We’re deep into my family’s unprecedented “Summer of Lethargy.”
SOL (for those of you who like acronyms) is progressing as anyone might expect. At present count, my youngest son has been in pajamas for a good 42 hours and counting. My eldest hasn’t done laundry in at least two weeks. No firm plans have been put into place for anything, with each day oozing unpredictably into the next.
After last year’s “Summer of Busy Busy Fun!” (SOBBF doesn’t adequately capture the ethos), during which we schlepped through multiple camps, outings, pool time, book clubs, the local amusement park, math worksheets, sporting activities and a too-long vacation that we’d booked before realizing every moment was accounted for, SOL was sorely needed.
In the key transition summer from middle to upper middle school for my younger son and from eighth grade to high school for my eldest, my husband and I were dead set against allowing any sort of summer brain drain to occur.
No siree, Bob, no one in my house was going to blow his crucial beginning-of-year benchmark tests or have a rough start in the fall.
In all, SOBBF was a successful endeavor. Both boys started school in early August — yes, early August! — in a strong position and did well.
One size does not fit all
Much has been made lately of unstructured free time for children. In The Atlantic, Jessica Lahey recently wrote “Why Free Play is the Best Summer School,” a paean to the idylls of carefree summers:
“Unscheduled, unsupervised playtime is one of the most valuable educational opportunities we give our children. It is fertile ground; the place where children strengthen social bonds, build emotional maturity, develop cognitive skills, and shore up their physical health. The value of free play, daydreaming, risk-taking, and independent discovery have been much in the news this year, and a new study by psychologists at the University of Colorado [on self-directed activities and brain maturation] reveals just how important these activities are in the development of children’s executive functioning.”
I agree wholeheartedly, but this is a middle-class-and-up luxury. Highly talkative families with consistent, sustained quality interpersonal relationships and set daily routines can get away with really taking a break over summer without worrying too much about the erosion of skills known in education circles as “summer learning loss.”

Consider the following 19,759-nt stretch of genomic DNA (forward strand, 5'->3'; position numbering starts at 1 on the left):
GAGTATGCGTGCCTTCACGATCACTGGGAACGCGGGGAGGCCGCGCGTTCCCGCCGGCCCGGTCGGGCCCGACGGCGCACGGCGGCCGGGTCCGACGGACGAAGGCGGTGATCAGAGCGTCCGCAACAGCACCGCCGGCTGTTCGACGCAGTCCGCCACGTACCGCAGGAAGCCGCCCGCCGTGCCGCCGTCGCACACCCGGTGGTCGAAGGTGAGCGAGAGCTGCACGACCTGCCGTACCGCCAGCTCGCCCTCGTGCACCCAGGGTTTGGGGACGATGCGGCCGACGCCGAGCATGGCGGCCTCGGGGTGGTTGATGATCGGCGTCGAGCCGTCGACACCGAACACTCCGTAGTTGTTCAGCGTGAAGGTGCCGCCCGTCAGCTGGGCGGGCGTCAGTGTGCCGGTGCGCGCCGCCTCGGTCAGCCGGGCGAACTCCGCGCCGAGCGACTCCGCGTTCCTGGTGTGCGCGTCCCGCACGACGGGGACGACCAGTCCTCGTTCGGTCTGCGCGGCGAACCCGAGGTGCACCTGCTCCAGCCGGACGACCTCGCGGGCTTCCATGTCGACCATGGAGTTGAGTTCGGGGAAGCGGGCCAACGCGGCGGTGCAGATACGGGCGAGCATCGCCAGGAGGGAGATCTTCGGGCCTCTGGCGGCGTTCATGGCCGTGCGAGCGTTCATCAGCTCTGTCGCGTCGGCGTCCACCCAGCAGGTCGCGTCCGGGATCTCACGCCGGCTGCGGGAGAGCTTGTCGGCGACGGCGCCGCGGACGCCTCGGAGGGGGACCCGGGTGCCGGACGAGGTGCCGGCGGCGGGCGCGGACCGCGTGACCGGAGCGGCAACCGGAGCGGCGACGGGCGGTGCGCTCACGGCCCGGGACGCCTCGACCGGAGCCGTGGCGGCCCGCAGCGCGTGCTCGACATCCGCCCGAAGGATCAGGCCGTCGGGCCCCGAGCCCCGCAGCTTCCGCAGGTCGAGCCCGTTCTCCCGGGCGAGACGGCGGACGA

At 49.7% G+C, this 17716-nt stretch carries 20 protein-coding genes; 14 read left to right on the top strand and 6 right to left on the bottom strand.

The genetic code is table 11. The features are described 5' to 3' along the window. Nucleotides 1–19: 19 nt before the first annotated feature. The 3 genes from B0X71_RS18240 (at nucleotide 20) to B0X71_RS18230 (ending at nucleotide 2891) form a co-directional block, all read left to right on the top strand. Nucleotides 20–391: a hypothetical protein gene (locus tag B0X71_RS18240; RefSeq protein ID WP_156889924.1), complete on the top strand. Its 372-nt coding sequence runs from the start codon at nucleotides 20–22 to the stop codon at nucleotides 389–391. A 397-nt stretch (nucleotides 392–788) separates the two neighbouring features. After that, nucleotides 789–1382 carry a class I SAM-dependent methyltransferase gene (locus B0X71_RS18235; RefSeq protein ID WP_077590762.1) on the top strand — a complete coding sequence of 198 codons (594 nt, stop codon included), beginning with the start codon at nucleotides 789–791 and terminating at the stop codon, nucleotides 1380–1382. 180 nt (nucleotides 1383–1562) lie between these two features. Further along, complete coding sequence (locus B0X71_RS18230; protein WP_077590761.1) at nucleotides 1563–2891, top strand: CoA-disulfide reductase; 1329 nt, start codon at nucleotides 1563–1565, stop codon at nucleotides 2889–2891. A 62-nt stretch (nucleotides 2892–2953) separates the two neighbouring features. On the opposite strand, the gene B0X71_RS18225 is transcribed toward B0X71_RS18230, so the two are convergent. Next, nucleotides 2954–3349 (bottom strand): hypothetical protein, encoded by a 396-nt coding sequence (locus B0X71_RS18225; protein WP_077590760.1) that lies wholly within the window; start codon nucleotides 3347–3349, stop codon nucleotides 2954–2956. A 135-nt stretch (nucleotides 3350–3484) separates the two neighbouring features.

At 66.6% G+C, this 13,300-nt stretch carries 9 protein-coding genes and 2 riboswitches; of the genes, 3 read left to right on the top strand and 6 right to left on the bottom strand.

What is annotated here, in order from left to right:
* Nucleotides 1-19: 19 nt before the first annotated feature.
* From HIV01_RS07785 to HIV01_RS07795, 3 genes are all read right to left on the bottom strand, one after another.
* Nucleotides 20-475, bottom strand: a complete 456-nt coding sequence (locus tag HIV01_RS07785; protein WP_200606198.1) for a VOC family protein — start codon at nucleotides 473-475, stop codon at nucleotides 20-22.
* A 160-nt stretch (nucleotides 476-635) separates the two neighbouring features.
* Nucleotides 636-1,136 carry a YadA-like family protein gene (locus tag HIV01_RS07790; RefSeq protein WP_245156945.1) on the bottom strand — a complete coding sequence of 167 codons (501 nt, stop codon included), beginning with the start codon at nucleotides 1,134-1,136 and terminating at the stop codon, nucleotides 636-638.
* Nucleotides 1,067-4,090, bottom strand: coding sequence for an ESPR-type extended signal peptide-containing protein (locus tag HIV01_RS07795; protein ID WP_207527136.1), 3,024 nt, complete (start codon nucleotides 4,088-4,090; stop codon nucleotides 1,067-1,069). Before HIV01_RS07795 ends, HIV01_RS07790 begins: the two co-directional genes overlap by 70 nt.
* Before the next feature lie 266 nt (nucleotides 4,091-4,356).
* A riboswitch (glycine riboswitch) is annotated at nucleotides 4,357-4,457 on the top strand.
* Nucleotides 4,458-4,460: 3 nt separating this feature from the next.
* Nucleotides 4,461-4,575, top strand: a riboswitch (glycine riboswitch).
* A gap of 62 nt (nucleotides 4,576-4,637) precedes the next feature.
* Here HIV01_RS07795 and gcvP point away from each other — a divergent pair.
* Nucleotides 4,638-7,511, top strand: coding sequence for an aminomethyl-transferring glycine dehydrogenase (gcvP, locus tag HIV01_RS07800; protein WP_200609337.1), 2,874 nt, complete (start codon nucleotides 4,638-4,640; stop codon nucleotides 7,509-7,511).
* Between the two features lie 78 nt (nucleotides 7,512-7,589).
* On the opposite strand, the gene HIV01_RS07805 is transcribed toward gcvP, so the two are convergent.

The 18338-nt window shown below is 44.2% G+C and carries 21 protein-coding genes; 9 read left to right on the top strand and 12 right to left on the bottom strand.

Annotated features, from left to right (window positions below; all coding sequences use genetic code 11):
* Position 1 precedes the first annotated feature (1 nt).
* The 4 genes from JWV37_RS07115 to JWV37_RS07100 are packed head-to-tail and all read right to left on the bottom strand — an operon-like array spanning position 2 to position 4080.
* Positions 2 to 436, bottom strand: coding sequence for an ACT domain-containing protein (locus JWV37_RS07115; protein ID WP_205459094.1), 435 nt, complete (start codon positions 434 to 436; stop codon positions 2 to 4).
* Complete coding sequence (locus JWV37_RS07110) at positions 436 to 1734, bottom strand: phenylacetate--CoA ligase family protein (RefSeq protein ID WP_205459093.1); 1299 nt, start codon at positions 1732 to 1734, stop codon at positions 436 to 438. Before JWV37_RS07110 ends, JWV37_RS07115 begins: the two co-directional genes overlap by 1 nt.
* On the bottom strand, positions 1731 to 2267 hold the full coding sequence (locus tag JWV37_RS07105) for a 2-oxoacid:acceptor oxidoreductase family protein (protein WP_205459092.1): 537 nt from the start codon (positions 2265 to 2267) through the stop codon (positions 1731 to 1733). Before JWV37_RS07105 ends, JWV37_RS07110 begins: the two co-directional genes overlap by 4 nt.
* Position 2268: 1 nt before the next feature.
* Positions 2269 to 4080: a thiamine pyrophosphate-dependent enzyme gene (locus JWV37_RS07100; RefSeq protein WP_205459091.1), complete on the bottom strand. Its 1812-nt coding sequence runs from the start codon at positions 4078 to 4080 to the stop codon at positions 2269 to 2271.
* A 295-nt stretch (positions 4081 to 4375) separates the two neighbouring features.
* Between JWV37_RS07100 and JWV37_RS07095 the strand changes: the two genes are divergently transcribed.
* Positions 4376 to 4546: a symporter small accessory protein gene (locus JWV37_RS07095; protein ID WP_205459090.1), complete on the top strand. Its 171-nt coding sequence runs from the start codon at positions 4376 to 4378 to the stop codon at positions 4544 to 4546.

It also helps if your family lives in an ultra-safe neighborhood.
But one size does not fit all. There are children for whom no set bedtimes or wake-up times, being out all day or having unlimited access to video games and no reading isn’t a treat. It’s the norm.
While no one should suggest that all children need to let their hair down, all the way, all summer long, mine won’t for much longer because their schools require certain books be read and math packets, which are counted toward their grades, be completed before the first day of school.
In a perfect world the high-achievers could unwind with some brain-drain time and the ones with few resources, who feel they “never get to do anything” could find an affordable sport, art, craft or story time to take them away from their regular routine of low-quality time-killing.
Recreation — in the true sense of enjoyment, pleasure or leisure — does re-create us, and a change of pace does almost everyone good.
Whatever your socioeconomic situation, find a way to give the children in your life something different just for the weeks of July. Make it your special “opposite” time and see if it doesn’t make for at least a few good memories.